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Industry rediscovered: Technical knowledge as critical to understanding industrial sites in Eastern Canada II

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Regular session
11:00 AM, Tuesday 30 Aug 2022 (1 hour 30 minutes)
Lunch   12:30 PM to 01:30 PM (1 hour)

It is widely accepted that understanding a historic place is a critical first step to guide subsequent management and conservation. Industrial sites present a number of challenges as understanding their form, function, design, boundaries, and conservation often requires a high degree of technical expertise and experience. In Canada, gaining this expertise and information sharing is hampered by a limited number of institutions offering training in industrial archaeology and the lack of a national professional and avocational organization. Additionally, legislation to protect and conserve heritage properties is inconsistent across the provinces and territories, and land-use planning will sometimes fail to appreciate the scale of industrial sites or their capacity for adaptive re-use. To address these challenges, this session will bring together industrial archaeologists and heritage planners from across eastern Canada to reflect on the importance of resource-specific technical knowledge, as well as best practice approaches for conserving and interpreting industrial heritage.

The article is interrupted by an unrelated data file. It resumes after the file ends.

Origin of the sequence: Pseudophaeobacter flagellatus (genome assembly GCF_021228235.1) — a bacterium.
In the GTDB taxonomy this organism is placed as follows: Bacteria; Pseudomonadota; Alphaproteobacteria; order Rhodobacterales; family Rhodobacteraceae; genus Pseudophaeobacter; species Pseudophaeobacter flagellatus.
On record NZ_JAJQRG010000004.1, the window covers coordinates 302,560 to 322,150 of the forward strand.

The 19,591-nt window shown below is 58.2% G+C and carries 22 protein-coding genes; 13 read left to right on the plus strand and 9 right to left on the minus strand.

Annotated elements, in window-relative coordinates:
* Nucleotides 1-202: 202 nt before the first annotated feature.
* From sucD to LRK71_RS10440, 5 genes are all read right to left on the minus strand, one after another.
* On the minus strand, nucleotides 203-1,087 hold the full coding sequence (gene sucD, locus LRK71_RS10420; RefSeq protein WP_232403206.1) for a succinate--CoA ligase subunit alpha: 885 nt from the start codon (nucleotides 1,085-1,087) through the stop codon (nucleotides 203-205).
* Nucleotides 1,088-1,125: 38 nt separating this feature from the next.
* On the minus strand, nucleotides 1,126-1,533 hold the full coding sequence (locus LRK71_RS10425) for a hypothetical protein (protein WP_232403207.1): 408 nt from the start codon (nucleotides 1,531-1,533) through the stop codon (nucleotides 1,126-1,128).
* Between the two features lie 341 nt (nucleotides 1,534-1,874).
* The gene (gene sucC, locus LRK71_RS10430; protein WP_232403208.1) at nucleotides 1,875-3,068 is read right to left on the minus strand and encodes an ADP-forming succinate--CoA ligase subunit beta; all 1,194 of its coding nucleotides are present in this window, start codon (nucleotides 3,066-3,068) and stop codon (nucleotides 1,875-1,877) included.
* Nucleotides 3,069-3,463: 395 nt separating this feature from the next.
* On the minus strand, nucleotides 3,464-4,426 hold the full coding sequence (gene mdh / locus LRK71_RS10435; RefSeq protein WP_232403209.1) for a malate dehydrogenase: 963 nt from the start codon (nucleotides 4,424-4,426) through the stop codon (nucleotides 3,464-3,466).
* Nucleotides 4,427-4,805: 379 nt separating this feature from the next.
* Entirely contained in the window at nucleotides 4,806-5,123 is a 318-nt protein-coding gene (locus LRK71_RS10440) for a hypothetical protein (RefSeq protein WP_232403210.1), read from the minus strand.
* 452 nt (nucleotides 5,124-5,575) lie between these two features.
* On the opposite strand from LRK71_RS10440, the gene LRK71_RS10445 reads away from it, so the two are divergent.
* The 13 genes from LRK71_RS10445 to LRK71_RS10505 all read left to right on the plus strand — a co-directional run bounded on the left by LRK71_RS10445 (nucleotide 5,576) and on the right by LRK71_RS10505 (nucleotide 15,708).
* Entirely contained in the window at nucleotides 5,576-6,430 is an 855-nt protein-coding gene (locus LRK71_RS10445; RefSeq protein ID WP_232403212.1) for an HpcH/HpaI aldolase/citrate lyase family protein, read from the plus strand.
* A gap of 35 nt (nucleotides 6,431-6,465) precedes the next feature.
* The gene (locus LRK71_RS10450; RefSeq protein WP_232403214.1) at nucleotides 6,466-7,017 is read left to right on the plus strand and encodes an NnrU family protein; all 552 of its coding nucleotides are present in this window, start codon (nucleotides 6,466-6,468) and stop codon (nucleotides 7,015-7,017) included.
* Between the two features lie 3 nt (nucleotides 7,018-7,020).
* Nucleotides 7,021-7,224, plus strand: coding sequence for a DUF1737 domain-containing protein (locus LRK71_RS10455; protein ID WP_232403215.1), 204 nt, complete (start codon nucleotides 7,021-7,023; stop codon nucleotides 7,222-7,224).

This session was originally proposed by Henry Cary

Sub Sessions

11:00 AM - 11:20 AM | 20 minutes

The study of the technical skills perfected for riveting during the construction of the first Quebec Bridge (1901-1907) exemplifies the technical challenge it represented at the time; the shoreline methods the engineers used were considered innovative. Although the riveted structure collapsed on August 28, 1907, before its inauguration, analysis of the riveting techniques used shows the evolution of technological advances with regard to riveting in North America. Our study of the...

11:30 AM - 11:50 AM | 20 minutes

In the 21st century, Telecommunication surrounds us and shapes daily every aspect of our contemporary societies. Yet the first seeds of its technologies did not appear until about the mid-19th century, expanding from then with unforeseeable developments. To this day, little is discussed in the Cultural Heritage field about the legacy of Telecommunication in comparison to other heritage categories. This is a problematic situation because many historic sites are abandoned after the obsolescen...

12:00 PM - 12:20 PM | 20 minutes

This paper will look at the history of the railway workshops at Point St. Charles, from the days of the Grand Trunk Railway to the last days of Canadian National Railways. It will look at the recent changes to the site, the attempts to re-use the remaining buildings in creative ways by various organizations. In the process, the paper will ask the following questions: Do you leave former industrial buildings to gradually deteriorate and become overgrown and run-down ruins? Alternatively, do yo...

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